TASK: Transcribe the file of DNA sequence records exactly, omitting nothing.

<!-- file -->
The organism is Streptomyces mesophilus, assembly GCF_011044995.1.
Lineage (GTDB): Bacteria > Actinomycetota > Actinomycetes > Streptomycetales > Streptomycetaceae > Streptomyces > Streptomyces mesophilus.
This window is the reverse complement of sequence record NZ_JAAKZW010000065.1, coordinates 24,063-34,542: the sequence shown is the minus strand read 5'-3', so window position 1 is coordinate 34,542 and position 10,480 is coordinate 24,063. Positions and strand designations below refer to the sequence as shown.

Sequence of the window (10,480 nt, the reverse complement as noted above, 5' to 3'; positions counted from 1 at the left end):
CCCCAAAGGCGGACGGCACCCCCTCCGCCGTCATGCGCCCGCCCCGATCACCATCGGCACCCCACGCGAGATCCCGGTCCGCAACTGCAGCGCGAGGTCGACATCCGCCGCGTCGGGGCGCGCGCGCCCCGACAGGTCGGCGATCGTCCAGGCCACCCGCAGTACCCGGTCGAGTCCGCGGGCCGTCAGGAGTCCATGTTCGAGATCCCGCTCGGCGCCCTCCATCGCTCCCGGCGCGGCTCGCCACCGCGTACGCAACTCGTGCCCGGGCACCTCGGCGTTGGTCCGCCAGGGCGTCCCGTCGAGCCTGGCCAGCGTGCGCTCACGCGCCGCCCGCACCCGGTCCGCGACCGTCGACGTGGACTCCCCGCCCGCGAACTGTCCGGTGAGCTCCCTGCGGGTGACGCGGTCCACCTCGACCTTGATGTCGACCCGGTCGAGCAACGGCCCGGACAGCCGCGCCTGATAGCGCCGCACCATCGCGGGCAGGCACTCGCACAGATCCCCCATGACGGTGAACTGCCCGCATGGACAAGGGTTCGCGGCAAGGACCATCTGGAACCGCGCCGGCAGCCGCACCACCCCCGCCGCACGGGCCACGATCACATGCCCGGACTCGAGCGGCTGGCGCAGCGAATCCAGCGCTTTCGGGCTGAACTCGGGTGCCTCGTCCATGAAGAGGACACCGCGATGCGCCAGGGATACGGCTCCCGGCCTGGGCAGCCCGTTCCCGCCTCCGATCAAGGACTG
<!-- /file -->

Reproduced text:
The organism is Streptomyces mesophilus, assembly GCF_011044995.1.
Lineage (GTDB): Bacteria > Actinomycetota > Actinomycetes > Streptomycetales > Streptomycetaceae > Streptomyces > Streptomyces mesophilus.
This window is the reverse complement of sequence record NZ_JAAKZW010000065.1, coordinates 24,063-34,542: the sequence shown is the minus strand read 5'-3', so window position 1 is coordinate 34,542 and position 10,480 is coordinate 24,063. Positions and strand designations below refer to the sequence as shown.

Sequence of the window (10,480 nt, the reverse complement as noted above, 5' to 3'; positions counted from 1 at the left end):
CCCCAAAGGCGGACGGCACCCCCTCCGCCGTCATGCGCCCGCCCCGATCACCATCGGCACCCCACGCGAGATCCCGGTCCGCAACTGCAGCGCGAGGTCGACATCCGCCGCGTCGGGGCGCGCGCGCCCCGACAGGTCGGCGATCGTCCAGGCCACCCGCAGTACCCGGTCGAGTCCGCGGGCCGTCAGGAGTCCATGTTCGAGATCCCGCTCGGCGCCCTCCATCGCTCCCGGCGCGGCTCGCCACCGCGTACGCAACTCGTGCCCGGGCACCTCGGCGTTGGTCCGCCAGGGCGTCCCGTCGAGCCTGGCCAGCGTGCGCTCACGCGCCGCCCGCACCCGGTCCGCGACCGTCGACGTGGACTCCCCGCCCGCGAACTGTCCGGTGAGCTCCCTGCGGGTGACGCGGTCCACCTCGACCTTGATGTCGACCCGGTCGAGCAACGGCCCGGACAGCCGCGCCTGATAGCGCCGCACCATCGCGGGCAGGCACTCGCACAGATCCCCCATGACGGTGAACTGCCCGCATGGACAAGGGTTCGCGGCAAGGACCATCTGGAACCGCGCCGGCAGCCGCACCACCCCCGCCGCACGGGCCACGATCACATGCCCGGACTCGAGCGGCTGGCGCAGCGAATCCAGCGCTTTCGGGCTGAACTCGGGTGCCTCGTCCATGAAGAGGACACCGCGATGCGCCAGGGATACGGCTCCCGGCCTGGGCAGCCCGTTCCCGCCTCCGATCAAGGACTG